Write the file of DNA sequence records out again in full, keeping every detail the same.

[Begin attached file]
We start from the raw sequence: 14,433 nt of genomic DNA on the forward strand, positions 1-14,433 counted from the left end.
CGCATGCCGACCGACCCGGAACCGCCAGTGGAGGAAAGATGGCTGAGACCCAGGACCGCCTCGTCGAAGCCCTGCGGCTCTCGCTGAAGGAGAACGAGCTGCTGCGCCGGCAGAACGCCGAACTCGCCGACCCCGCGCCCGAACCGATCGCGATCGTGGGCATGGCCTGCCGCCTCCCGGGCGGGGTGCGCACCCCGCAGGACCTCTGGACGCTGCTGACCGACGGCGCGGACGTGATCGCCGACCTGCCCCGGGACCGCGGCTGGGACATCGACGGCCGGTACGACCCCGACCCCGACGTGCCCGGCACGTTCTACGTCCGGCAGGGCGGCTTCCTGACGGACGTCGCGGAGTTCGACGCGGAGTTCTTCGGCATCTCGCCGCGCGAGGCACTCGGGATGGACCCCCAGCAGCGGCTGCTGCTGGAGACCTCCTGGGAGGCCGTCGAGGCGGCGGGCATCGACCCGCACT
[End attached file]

We start from the raw sequence: 14,433 nt of genomic DNA on the forward strand, positions 1-14,433 counted from the left end.
CGCATGCCGACCGACCCGGAACCGCCAGTGGAGGAAAGATGGCTGAGACCCAGGACCGCCTCGTCGAAGCCCTGCGGCTCTCGCTGAAGGAGAACGAGCTGCTGCGCCGGCAGAACGCCGAACTCGCCGACCCCGCGCCCGAACCGATCGCGATCGTGGGCATGGCCTGCCGCCTCCCGGGCGGGGTGCGCACCCCGCAGGACCTCTGGACGCTGCTGACCGACGGCGCGGACGTGATCGCCGACCTGCCCCGGGACCGCGGCTGGGACATCGACGGCCGGTACGACCCCGACCCCGACGTGCCCGGCACGTTCTACGTCCGGCAGGGCGGCTTCCTGACGGACGTCGCGGAGTTCGACGCGGAGTTCTTCGGCATCTCGCCGCGCGAGGCACTCGGGATGGACCCCCAGCAGCGGCTGCTGCTGGAGACCTCCTGGGAGGCCGTCGAGGCGGCGGGCATCGACCCGCACT